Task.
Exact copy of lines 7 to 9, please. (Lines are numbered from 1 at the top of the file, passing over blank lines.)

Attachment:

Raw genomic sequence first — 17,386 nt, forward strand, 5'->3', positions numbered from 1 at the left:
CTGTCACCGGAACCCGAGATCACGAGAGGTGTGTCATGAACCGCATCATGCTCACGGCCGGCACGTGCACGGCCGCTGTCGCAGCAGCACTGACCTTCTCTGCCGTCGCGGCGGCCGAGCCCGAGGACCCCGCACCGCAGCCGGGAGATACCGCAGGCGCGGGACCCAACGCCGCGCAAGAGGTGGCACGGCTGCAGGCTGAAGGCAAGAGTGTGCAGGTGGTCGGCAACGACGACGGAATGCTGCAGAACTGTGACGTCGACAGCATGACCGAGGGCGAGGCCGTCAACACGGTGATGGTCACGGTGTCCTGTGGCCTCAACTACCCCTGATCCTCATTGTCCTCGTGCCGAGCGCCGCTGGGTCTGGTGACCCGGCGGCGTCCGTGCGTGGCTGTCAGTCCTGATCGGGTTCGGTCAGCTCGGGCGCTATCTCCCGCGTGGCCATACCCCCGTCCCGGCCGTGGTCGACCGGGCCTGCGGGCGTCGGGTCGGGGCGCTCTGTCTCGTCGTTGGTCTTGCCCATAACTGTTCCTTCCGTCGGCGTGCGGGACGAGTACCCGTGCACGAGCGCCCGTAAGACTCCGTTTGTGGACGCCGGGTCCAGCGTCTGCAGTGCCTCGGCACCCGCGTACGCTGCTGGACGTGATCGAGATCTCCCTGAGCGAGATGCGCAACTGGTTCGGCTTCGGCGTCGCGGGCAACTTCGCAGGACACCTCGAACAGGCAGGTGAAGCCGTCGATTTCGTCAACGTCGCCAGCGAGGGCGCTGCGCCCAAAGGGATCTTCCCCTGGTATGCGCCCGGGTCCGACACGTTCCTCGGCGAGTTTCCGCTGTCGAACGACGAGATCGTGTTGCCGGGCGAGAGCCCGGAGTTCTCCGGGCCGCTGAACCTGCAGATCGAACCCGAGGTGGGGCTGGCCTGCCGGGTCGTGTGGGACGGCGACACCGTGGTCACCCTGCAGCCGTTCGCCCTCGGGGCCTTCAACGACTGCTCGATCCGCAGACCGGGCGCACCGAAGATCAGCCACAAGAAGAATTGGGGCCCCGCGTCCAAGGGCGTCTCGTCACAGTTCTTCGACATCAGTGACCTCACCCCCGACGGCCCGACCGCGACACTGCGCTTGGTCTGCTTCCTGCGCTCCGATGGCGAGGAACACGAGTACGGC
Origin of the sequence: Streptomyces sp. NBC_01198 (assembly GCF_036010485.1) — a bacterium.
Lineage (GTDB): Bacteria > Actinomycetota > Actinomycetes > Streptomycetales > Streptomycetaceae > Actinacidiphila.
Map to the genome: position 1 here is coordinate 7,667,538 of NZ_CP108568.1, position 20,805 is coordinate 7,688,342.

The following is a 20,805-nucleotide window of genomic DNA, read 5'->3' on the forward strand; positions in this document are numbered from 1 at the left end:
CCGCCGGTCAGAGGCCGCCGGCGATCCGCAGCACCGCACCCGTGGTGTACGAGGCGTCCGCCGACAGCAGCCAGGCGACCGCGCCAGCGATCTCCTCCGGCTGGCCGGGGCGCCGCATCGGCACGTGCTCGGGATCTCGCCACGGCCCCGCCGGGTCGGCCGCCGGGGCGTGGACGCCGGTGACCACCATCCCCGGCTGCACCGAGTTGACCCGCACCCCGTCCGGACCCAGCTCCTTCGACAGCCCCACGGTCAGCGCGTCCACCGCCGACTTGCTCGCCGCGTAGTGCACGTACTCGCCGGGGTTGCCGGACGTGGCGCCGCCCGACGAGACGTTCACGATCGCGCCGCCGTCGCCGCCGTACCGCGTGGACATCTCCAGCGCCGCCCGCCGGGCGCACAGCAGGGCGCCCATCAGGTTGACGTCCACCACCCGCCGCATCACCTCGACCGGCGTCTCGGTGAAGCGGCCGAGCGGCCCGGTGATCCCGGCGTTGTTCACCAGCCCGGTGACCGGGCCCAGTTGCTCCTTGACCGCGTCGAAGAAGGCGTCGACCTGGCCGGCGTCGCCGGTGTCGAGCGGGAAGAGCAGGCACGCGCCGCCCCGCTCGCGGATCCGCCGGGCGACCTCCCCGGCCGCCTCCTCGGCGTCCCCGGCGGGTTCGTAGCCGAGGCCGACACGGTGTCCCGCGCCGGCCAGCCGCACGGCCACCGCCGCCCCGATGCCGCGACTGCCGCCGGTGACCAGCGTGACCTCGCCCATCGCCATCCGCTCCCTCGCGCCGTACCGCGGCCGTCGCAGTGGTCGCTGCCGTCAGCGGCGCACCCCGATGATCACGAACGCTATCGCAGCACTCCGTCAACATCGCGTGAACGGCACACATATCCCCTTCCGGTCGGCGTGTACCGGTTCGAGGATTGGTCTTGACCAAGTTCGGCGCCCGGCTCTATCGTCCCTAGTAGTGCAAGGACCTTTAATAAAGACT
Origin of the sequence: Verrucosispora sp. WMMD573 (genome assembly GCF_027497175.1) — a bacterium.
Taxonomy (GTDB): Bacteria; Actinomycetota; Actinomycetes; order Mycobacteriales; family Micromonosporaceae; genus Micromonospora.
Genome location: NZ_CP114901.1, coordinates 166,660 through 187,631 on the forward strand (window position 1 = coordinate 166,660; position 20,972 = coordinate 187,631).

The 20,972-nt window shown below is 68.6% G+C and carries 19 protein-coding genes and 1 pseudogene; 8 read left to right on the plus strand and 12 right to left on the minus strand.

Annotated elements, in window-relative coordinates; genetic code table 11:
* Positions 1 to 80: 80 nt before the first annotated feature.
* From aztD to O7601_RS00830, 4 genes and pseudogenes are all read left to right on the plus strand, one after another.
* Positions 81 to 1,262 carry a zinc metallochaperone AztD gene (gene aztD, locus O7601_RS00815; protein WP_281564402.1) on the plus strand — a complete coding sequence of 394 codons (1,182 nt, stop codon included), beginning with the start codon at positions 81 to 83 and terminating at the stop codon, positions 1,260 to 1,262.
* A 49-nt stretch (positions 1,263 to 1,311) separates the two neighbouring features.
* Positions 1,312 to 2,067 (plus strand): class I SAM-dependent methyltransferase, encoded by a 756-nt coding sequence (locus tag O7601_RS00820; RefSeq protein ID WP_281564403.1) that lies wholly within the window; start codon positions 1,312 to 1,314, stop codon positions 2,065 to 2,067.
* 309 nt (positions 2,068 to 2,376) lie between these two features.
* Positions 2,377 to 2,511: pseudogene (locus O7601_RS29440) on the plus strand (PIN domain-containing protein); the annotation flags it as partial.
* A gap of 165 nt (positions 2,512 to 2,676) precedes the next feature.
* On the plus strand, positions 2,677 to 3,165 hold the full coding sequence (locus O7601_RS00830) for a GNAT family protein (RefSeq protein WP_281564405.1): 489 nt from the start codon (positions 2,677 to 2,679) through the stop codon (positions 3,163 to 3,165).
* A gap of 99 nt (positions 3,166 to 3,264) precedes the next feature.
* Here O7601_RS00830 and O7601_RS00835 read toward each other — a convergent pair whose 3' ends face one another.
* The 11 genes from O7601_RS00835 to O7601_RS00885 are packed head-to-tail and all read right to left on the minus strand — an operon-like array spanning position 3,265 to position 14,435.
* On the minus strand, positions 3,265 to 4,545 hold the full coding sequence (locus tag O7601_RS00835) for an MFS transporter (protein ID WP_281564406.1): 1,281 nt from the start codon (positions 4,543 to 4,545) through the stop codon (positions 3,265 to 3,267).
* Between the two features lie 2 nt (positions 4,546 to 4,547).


CCGCCGGTCAGAGGCCGCCGGCGATCCGCAGCACCGCACCCGTGGTGTACGAGGCGTCCGCCGACAGCAGCCAGGCGACCGCGCCAGCGATCTCCTCCGGCTGGCCGGGGCGCCGCATCGGCACGTGCTCGGGATCTCGCCACGGCCCCGCCGGGTCGGCCGCCGGGGCGTGGACGCCGGTGACCACCATCCCCGGCTGCACCGAGTTGACCCGCACCCCGTCCGGACCCAGCTCCTTCGACAGCCCCACGGTCAGCGCGTCCACCGCCGACTTGCTCGCCGCGTAGTGCACGTACTCGCCGGGGTTGCCGGACGTGGCGCCGCCCGACGAGACGTTCACGATCGCGCCGCCGTCGCCGCCGTACCGCGTGGACATCTCCAGCGCCGCCCGCCGGGCGCACAGCAGGGCGCCCATCAGGTTGACGTCCACCACCCGCCGCATCACCTCGACCGGCGTCTCGGTGAAGCGGCCGAGCGGCCCGGTGATCCCGGCGTTGTTCACCAGCCCGGTGACCGGGCCCAGTTGCTCCTTGACCGCGTCGAAGAAGGCGTCGACCTGGCCGGCGTCGCCGGTGTCGAGCGGGAAGAGCAGGCACGCGCCGCCCCGCTCGCGGATCCGCCGGGCGACCTCCCCGGCCGCCTCCTCGGCGTCCCCGGCGGGTTCGTAGCCGAGGCCGACACGGTGTCCCGCGCCGGCCAGCCGCACGGCCACCGCCGCCCCGATGCCGCGACTGCCGCCGGTGACCAGCGTGACCTCGCCCATCGCCATCCGCTCCCTCGCGCCGTACCGCGGCCGTCGCAGTGGTCGCTGCCGTCAGCGGCGCACCCCGATGATCACGAACGCTATCGCAGCACTCCGTCAACATCGCGTGAACGGCACACATATCCCCTTCCGGTCGGCGTGTACCGGTTCGAGGATTGGTCTTGACCAAGTTCGGCGCCCGGCTCTATCGTCCCTAGTAGTGCAAGGACCTTTAATAAAGACT
Origin of the sequence: Verrucosispora sp. WMMD573 (genome assembly GCF_027497175.1) — a bacterium.
Taxonomy (GTDB): Bacteria; Actinomycetota; Actinomycetes; order Mycobacteriales; family Micromonosporaceae; genus Micromonospora.